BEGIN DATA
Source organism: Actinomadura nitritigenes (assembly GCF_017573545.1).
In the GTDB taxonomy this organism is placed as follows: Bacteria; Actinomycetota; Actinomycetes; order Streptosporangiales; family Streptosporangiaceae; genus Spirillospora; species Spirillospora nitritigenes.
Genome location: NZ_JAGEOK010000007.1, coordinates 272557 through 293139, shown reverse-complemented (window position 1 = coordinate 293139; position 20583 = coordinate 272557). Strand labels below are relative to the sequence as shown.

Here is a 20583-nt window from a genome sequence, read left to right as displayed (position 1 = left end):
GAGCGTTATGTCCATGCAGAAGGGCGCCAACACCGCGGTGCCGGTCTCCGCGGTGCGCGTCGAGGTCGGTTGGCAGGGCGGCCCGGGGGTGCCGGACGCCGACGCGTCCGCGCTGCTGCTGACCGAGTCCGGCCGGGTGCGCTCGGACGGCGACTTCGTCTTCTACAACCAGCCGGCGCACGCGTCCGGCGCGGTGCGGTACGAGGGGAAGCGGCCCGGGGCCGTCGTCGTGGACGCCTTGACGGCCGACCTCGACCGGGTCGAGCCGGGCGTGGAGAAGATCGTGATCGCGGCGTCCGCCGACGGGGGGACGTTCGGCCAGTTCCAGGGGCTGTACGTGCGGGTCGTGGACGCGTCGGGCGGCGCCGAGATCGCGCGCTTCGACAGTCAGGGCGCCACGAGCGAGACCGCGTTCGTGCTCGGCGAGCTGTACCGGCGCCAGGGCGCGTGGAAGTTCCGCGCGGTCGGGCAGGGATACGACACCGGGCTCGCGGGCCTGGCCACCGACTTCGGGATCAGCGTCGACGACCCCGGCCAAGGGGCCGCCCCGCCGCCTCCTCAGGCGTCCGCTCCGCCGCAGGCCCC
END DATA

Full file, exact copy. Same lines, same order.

Source organism: Actinomadura nitritigenes (assembly GCF_017573545.1).
In the GTDB taxonomy this organism is placed as follows: Bacteria; Actinomycetota; Actinomycetes; order Streptosporangiales; family Streptosporangiaceae; genus Spirillospora; species Spirillospora nitritigenes.
Genome location: NZ_JAGEOK010000007.1, coordinates 272557 through 293139, shown reverse-complemented (window position 1 = coordinate 293139; position 20583 = coordinate 272557). Strand labels below are relative to the sequence as shown.

Here is a 20583-nt window from a genome sequence, read left to right as displayed (position 1 = left end):
GAGCGTTATGTCCATGCAGAAGGGCGCCAACACCGCGGTGCCGGTCTCCGCGGTGCGCGTCGAGGTCGGTTGGCAGGGCGGCCCGGGGGTGCCGGACGCCGACGCGTCCGCGCTGCTGCTGACCGAGTCCGGCCGGGTGCGCTCGGACGGCGACTTCGTCTTCTACAACCAGCCGGCGCACGCGTCCGGCGCGGTGCGGTACGAGGGGAAGCGGCCCGGGGCCGTCGTCGTGGACGCCTTGACGGCCGACCTCGACCGGGTCGAGCCGGGCGTGGAGAAGATCGTGATCGCGGCGTCCGCCGACGGGGGGACGTTCGGCCAGTTCCAGGGGCTGTACGTGCGGGTCGTGGACGCGTCGGGCGGCGCCGAGATCGCGCGCTTCGACAGTCAGGGCGCCACGAGCGAGACCGCGTTCGTGCTCGGCGAGCTGTACCGGCGCCAGGGCGCGTGGAAGTTCCGCGCGGTCGGGCAGGGATACGACACCGGGCTCGCGGGCCTGGCCACCGACTTCGGGATCAGCGTCGACGACCCCGGCCAAGGGGCCGCCCCGCCGCCTCCTCAGGCGTCCGCTCCGCCGCAGGCCCC